Season Team League GP G A Pts PIM GP G A Pts PIM
1948-49 Winnipeg Black Hawks MJHL 1 0 0 0 0
1949–50 Guelph Biltmores OHA 41 21 25 46 28 15 6 9 15 12
1949-50 Guelph Biltmores Memorial Cup 11 10 5 15 8
1950–51 Guelph Biltmores OHA 52 37 53 90 66 5 6 1 7 9
1951–52 Guelph Biltmores OHA 34 27 50 77 20 11 6 10 16 18
1951-52 Guelph Biltmores Memorial Cup 12 8 12 20 21
1952–53 Guelph Biltmores OHA 2 2 1 3 0
1952–53 New York Rangers NHL 18 0 1 1 6
1952–53 Vancouver Canucks WHL 37 13 13 26 29 9 11 4 15 2
1953–54 New York Rangers NHL 20 2 2 4 18
1953–54 Vancouver Canucks WHL 17 12 10 22 6
1953–54 Cleveland Barons AHL 36 13 19 32 44 9 3 5 8 8
1954–55 New York Rangers NHL 70 20 20 40 37
1955–56 New York Rangers NHL 70 19 47 66 59 5 1 2 3 2
1956–57 New York Rangers NHL 70 27 50 77 60 5 2 0 2 27
1957–58 New York Rangers NHL 65 30 48 78 42 6 5 3 8 6
1958–59 New York Rangers NHL 70 40 48 88 48
1959–60 New York Rangers NHL 70 26 48 74 28
1960–61 New York Rangers NHL 70 29 48 77 22
1961–62 New York Rangers NHL 70 28 56 84 44 6 1 2 3 4
1962–63 New York Rangers NHL 70 35 46 81 54
1963–64 New York Rangers NHL 56 16 43 59 26
1963–64 Toronto Maple Leafs NHL 15 3 15 18 8 14 5 4 9 25
1964–65 Toronto Maple Leafs NHL 55 16 29 45 34 6 1 0 1 6
1965–66 Detroit Red Wings NHL 70 15 32 47 25 12 6 3 9 6
1966–67 Detroit Red Wings NHL 60 8 23 31 24
1966–67 Pittsburgh Hornets AHL 6 4 6 10 7
1967–68 Pittsburgh Penguins NHL 74 20 39 59 55
1968–69 Vancouver Canucks WHL 71 37 36 73 44 8 3 5 8 5
1969–70 Vancouver Canucks WHL 72 40 68 108 66 16 7 5 12 8
1970–71 Pittsburgh Penguins NHL 76 15 29 44 34
1971-72 HC Ambrì-Piotta NLA 21 20 15 35
1974–75 Vancouver Blazers WHA 11 1 6 7 2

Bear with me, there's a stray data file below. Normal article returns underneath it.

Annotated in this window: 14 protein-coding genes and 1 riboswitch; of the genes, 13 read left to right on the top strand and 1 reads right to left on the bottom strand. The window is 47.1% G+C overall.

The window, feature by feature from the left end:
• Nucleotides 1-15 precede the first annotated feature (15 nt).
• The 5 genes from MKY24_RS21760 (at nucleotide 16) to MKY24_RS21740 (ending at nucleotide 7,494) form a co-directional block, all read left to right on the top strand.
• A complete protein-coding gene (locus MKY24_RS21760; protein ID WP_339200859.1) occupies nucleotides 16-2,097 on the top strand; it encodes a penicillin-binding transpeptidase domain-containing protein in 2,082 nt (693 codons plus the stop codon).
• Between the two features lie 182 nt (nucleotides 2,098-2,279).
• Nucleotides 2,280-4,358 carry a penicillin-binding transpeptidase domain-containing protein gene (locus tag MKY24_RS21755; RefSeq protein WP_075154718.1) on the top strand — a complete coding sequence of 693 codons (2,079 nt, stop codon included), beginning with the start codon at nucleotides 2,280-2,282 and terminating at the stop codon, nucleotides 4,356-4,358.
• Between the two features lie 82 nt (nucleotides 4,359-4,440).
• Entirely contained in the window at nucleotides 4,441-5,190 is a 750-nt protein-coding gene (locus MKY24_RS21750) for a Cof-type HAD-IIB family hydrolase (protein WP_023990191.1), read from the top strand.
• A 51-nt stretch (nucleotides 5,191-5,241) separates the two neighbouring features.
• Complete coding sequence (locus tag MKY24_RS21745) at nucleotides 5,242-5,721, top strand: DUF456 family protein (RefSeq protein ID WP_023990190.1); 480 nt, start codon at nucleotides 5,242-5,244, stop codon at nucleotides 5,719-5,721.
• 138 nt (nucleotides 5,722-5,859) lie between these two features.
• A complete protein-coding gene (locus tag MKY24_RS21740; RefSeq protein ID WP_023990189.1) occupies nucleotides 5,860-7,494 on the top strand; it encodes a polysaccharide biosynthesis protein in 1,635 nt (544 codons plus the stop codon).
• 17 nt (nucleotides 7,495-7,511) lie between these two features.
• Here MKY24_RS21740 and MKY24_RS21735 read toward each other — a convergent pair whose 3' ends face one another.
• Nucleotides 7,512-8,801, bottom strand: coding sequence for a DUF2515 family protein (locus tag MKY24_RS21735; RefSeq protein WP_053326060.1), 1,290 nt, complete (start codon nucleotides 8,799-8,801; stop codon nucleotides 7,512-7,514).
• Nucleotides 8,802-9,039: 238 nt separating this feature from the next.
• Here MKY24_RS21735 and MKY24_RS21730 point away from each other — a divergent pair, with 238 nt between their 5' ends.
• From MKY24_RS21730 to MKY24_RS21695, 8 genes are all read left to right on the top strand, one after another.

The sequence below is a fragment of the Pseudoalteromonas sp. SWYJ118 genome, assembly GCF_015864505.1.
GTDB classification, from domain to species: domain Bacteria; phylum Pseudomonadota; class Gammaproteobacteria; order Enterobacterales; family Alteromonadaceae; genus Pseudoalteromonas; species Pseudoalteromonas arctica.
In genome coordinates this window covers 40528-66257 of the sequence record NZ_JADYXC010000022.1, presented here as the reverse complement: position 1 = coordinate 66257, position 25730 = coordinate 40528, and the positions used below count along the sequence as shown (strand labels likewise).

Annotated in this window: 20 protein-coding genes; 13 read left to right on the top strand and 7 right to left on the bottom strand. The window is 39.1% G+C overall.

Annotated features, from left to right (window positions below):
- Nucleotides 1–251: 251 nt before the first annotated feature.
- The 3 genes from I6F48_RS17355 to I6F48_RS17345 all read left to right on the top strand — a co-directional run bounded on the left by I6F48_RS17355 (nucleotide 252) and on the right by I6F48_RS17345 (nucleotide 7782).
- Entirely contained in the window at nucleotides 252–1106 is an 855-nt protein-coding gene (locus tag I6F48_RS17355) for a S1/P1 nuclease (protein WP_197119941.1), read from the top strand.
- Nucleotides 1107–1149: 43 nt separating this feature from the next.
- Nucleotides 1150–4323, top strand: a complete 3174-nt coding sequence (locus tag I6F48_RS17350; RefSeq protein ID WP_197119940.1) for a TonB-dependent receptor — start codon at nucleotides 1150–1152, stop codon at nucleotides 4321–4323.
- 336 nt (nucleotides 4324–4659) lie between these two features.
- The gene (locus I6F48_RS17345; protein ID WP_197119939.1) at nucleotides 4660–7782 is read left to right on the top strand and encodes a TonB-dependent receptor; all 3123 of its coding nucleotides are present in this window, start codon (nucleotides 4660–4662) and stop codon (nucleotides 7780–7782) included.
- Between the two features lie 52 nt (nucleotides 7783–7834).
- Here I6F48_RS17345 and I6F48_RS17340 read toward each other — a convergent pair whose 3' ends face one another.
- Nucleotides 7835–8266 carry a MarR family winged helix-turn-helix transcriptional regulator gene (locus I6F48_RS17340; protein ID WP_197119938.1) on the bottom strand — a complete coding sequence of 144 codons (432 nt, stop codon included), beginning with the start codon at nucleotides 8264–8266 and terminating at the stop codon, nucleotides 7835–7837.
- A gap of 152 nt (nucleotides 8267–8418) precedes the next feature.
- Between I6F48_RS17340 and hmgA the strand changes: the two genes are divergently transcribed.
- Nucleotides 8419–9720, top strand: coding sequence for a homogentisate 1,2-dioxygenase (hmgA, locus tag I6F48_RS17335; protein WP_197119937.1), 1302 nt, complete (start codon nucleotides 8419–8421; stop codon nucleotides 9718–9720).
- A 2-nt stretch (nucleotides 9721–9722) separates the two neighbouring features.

OHA totals 129 83 133 216 114 31 18 20 38 39
WHL totals 197 102 127 229 145 33 21 14 35 15
NHL totals 1069 349 624 973 624 54 21 14 35 76

Coaching record[edit]

Team Year Regular season Post season
G W L T Pts Finish Result
Vancouver Blazers 1973-74 59 21 37 1 (43) 5th in WHA West Missed playoffs

See also[edit]

References[edit]

  1. ^ Atrocities on Ice and the Good Old Days, by Jeff Z. Klein, New York Times, March 19, 2009
  2. ^ White, Nancy J. (October 16, 2007). "With good health, 'you've got everything'". Toronto Star. Archived from the original on 2 June 2008. Retrieved 2008-05-28. 
  3. ^ David, Dan. "Bathgate, Howell come home to the rafters," newyorkrangers.com, Sunday, February 22, 2009.
  4. ^ "Andy Bathgate". Elite Prospects. 
  5. ^ Ziegel, Vic (February 22, 2009). "Ranger greats Andy Bathgate and Harry Howell go up to Garden rafters". Daily News (New York). 
  6. ^ "Andy Bathgate". http://oshof.ca/. Retrieved 25 September 2014. 

External links[edit]

Sporting positions
Preceded by
George Sullivan
New York Rangers captain
196164
Succeeded by
Camille Henry
Awards
Preceded by
Gordie Howe
Winner of the Hart Trophy
1959
Succeeded by
Gordie Howe
Preceded by
John Hanna
Winner of the George Leader Cup
1969-70
Succeeded by
Art Jones